Art theft, espionage, and murder in WWII London

Once again, crime is flourishing in the world of Detective Chief Inspector Frank Merlin of Scotland Yard. In this fifth installment of author Mark Ellis’s dynamic series, it’s the summer of 1942. London is bombed-out from the Blitz, and the Americans have arrived. DCI Merlin is working usual cases of armed robbery and fraud — and then two rare Leonardo da Vinci drawings are stolen from a private home.  

Drama steadily builds with tiny puzzle pieces intensifying the perplexing questions. They defy solving for the way events seem connected and yet so disconnected. There’s a Spaniard with a Portuguese alias following an enigmatic businessman; and a wealthy art collector in Portugal using the businessman as his agent because he himself is considered by Britain an enemy of the state. There’s a young Austrian banker working for his uncle in London who meets the grandson of an art dealer and discovers the existence of the da Vinci drawings – which he knows belong to his family; and there’s a former New York policeman and security man to Averell Harriman – history’s Averell Harriman, who worked for President Franklin D. Roosevelt’s administration – the policeman now a liaison between the U.S. military police and the London metro police.  

To continue with the robust cast of characters might spin heads, but I’m still going to share that a German spy and a nearly bankrupt Dutchman are part of the mix. The art theft is a complicated crime, but author Mark Ellis doesn’t for a moment lose control of its many characters and what they’re up to. His talent earns our trust and magnifies our curiosity. 

Here are the bare bones of the plot: Leon Van Buren, that nearly bankrupt Dutchman I just mentioned, fled to England when the Germans invaded Holland. He took with him very little money and few possessions, which included Leonardo da Vinci’s rare drawings. When he finds a buyer for the artwork, he invites his two children to dinner to celebrate. They bring their partners, one of whom, unbeknownst to any of them, works for London’s top crime lord. Two murders take place, one in Soho and the other in Knightsbridge. Merlin and his team investigate all three crimes – the murders and the stolen art — but they lose the Soho case to the Americans when a black American soldier becomes the prime suspect. DCI Merlin, an unflustered seeker of truth, still investigates it, despite being barred by law. He knows in his gut the black American soldier is innocent and fears for his life in the hands of a racist American captain from Alabama.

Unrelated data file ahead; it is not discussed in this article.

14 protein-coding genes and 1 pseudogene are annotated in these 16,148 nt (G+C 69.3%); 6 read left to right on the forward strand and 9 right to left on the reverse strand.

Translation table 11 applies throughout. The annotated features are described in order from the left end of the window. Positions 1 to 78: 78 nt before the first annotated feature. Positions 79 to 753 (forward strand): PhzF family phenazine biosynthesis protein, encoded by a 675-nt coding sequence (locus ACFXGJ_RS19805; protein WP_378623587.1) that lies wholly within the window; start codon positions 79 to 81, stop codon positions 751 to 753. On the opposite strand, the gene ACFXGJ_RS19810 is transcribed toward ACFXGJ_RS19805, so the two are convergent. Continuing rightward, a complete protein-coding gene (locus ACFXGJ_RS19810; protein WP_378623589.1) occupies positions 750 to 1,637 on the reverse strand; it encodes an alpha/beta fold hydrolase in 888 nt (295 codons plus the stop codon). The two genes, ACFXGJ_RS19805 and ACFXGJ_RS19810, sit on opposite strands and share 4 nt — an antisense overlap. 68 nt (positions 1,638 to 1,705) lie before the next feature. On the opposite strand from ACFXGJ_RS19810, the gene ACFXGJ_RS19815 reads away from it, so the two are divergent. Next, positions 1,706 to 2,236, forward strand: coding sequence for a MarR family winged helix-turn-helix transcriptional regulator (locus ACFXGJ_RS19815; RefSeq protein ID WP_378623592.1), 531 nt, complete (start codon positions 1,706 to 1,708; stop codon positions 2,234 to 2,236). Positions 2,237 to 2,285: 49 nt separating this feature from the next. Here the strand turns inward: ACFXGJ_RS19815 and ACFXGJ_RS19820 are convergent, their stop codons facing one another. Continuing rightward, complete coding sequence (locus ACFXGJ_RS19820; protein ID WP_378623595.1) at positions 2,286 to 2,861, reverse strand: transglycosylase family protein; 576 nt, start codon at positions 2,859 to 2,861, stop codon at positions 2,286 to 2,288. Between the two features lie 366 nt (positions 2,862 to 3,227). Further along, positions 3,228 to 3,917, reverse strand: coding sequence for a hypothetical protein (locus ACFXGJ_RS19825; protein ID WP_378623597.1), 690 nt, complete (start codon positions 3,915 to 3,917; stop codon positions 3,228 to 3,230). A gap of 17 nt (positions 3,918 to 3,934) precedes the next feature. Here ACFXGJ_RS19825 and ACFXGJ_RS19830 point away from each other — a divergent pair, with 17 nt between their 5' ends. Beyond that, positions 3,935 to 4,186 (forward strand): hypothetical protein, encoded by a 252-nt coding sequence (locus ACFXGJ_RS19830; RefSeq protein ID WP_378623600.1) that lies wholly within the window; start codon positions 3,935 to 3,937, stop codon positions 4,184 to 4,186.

As I said, it’s complicated, but the tiny puzzle pieces miraculously fall into place, all those disconnections connected, the art heist, murders, and even suspicions of espionage, wrapping up with surprises, including a delayed letter finally received and an incriminating photo on the bedside table of someone it’s too much of a spoiler for me to reveal. In the very last pages, a tidy police report demonstrates nothing will be overlooked in wartime London with DCI Frank Merlin on the case. 

Dead in the Water stands alone, and by that I mean without dependence on the previous four books in the series. I’m a reader burdened with the belief that I must start a detective series with book one, that not doing so would be the equivalent of entering a movie after it’s started; however, I took a chance with Dead in the Water, my first entrance into the DCI Frank Merlin series, and can attest to its stand-alone quality. It’s a superior detective thriller, and you can jump right in.

A version of this review aired on NPR member station WOSU 89.7 FM, broadcasting throughout central Ohio.

4 thoughts on “Art theft, espionage, and murder in WWII London

  1. Sounds like an interesting series. I’m steeped in World War Two at the moment since I’m reading Churchill’s massive history of it, so this might be a somewhat lighter companion to that!

    Liked by 1 person

    1. The DCI Frank Merlin series would definitely lighten things up. It also might be more intriguing with your Churchill history informing the background. I’m impressed btw with your tackling the “massive history,” considering everything else you read!

      Liked by 1 person

Leave a Reply

Fill in your details below or click an icon to log in: Logo

You are commenting using your account. Log Out /  Change )

Facebook photo

You are commenting using your Facebook account. Log Out /  Change )

Connecting to %s